02 Dec 2005
Including news from Novaled, Philips, Oxford Instruments and Sony.
General company news:
Schering and Philips have teamed up to develop optical imaging equipment for identifying breast cancer. The first project will feature Schering's omocianine (SF-64) dye, which is currently in Phase I trials. Philips spin-off Anteryon is also involved and will supply fiber optic components.
Dutch firm ASM International has licensed its atomic layer deposition technology to Oxford Instruments of the UK. The technique allows the controlled manufacture of ultra-thin films on an atomic layer by atomic layer basis and suits products such as opto electronics and micro mechanical devices.
Lumenis, the Israeli medical laser firm, has been granted FDA clearance for its Novus 3000 laser system, a 532 nm diode-pumped solid-state photocoagulator. The system is used by ophthalmologists to treat retinal detachment, tears and vein occlusion, which can lead to vision loss and blindness.
Lasertel has signed a 15 year contract that makes it preferred supplier of laser diode arrays for military applications to SELEX Sensors and Airborne Systems. The agreement is valued at more than $15 million and formalizes the strategic alliance announced back in July.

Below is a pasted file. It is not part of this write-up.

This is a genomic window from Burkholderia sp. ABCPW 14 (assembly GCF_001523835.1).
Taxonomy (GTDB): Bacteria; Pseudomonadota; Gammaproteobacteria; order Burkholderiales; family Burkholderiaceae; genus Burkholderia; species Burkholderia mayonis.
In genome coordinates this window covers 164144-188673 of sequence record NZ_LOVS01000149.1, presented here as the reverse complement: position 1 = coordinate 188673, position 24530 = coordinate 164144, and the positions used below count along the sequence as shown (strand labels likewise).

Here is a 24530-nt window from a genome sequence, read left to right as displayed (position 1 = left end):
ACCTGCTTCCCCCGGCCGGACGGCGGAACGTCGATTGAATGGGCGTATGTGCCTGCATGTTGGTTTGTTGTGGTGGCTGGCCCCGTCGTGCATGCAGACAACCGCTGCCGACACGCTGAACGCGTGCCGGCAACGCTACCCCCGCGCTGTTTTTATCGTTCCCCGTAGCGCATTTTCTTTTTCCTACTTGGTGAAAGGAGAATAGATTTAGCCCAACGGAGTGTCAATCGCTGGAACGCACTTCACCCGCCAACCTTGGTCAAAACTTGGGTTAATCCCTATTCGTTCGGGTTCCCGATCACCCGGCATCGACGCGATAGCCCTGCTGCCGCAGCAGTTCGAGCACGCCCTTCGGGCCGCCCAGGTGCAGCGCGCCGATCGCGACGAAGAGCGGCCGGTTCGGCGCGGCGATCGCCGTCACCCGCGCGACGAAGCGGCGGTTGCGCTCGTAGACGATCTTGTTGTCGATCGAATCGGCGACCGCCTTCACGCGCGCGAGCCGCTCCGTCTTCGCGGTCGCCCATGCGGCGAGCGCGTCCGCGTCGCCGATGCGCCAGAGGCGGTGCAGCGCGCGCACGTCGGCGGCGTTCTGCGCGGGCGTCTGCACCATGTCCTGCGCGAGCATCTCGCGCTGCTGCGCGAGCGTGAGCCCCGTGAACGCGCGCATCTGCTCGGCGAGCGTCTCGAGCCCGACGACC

AXSYS Technologies has received a $3.8 million follow-on order from BAE Systems for infrared lenses. The contract is part of the US Army's Thermal Weapon Sight II program and could be worth up to $24 million over five years.
Nanoident of Austria has built what it claims is the world's first factory dedicated to the manufacture of organic semiconductor sensors. Production is due to commence in 2006 and the firm hopes to make more than 100,000 m2 of its thin-film, ink-jet printed photodetectors per year.
Novaled of Germany has secured EURO 15 million second round financing to commercialize its PIN OLED technology. The company, a spin-off from Technical University Dresden (IAPP) and the Fraunhofer Institute (IPMS), was founded in 2001 and began operations in 2003.
Idemitsu Kosan and Sony have agreed to jointly develop luminous materials for OLEDs. Idemitsu developed the world's brightest blue-light organic material in 1997 and is currently working on mid to large sized OLEDs. By pooling IP and expertise, the Japanese firms hope to accelerate device development and improve properties such as brightness, colour reproduction, power consumption and lifetime.
Plextronics has received an R&D contract worth $1.8 million from the US Display Consortium to increase the performance of OLED displays. Plextronics has developed a non-acidic, solvent-based conductive polymer layer that it believes will boost device efficiency and also enable the low-cost printing of displays.